Belfast Telegraph

Government refuses to raise tax

The Government has shown first signs of defiance against the European agenda by refusing to bow to pressure to hike corporation tax.

Both Taoiseach Enda Kenny and Tanaiste Eamon Gilmore shot down claims that French President Francois Hollande could push for Ireland to increase its relatively low 12.5% rate.

"Ireland will support a growth agenda, Ireland will support an investment agenda, but clearly there are issues in there with which we don't agree," said Mr Kenny.

"Obviously in the context of changes with the corporation tax rate and localised financial transaction taxes are not in the interests of this country."

Just hours after freshly-inaugurated Mr Hollande met with German Chancellor Angela Merkel for the first time to discuss stitching growth measures into the fiscal treaty, one of his advisers unveiled the thinking on tax harmonisation.

His predecessor Nicolas Sarkozy and Ms Merkel, whose tight allegiance helped to promote the fiscal treaty and focus on stability, tried to force the issue on Ireland previously, but the Government has continually refused to bend.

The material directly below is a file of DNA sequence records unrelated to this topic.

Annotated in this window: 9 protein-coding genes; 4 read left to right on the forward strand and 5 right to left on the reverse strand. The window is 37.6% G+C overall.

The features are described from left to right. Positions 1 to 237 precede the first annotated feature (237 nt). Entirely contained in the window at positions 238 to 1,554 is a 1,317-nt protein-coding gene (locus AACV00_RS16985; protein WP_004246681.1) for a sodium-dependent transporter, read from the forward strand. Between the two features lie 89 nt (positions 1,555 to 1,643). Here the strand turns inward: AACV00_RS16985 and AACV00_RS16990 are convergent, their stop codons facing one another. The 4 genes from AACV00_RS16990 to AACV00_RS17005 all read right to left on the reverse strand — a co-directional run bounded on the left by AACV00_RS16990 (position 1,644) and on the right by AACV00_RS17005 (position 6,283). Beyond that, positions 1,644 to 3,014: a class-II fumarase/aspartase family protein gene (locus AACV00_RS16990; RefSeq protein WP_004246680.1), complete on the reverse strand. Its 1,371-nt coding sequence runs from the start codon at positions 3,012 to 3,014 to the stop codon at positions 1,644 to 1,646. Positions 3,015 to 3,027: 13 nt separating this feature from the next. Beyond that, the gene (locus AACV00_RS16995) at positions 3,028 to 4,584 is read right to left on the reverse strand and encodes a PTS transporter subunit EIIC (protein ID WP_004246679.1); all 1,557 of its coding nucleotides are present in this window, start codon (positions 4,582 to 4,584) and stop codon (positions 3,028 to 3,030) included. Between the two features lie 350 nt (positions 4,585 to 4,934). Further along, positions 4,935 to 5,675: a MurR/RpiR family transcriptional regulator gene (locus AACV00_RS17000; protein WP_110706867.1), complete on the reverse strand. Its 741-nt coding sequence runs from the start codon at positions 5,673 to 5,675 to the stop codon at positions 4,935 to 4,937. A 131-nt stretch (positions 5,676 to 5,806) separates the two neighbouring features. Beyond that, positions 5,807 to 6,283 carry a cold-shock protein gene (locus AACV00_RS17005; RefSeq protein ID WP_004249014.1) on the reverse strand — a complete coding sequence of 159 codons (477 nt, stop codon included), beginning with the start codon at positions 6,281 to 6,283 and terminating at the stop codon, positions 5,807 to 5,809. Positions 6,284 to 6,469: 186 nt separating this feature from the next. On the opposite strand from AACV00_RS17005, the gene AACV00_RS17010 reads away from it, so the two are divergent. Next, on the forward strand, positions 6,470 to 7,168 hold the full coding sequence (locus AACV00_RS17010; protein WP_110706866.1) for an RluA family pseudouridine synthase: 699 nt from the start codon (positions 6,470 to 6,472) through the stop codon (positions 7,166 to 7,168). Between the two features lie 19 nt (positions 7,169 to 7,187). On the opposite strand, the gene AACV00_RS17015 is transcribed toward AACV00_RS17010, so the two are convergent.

Earlier, Mr Gilmore insisted the position on corporation tax was absolutely firm to ensure Ireland remains attractive to investors looking for a low rate. He said it would also boost confidence in the euro and the country as a whole.

Although a line has been drawn in the sand over corporation tax, Finance Minister Michael Noonan said a Yes vote in the referendum and a commitment to ratify the fiscal treaty would send a positive signal to Europe that Ireland is serious about repairing the economy.

He said ratifying the deal, which aims to enforce stricter budgetary rules and increased control over money in and out of countries, would allow Ireland to become a key player in the eurozone.

Mr Noonan also drew laughter during a Bloomberg Ireland Economic summit when he gave his analysis of the limited economic links between Ireland and Greece, and the impact the latter's leaving the eurozone may have. "Apart from the Greek islands, I think most Irish people do not have a lot ... if you go into the shops here, apart from feta cheese, how many Greek items do you put in your basket?" he said.

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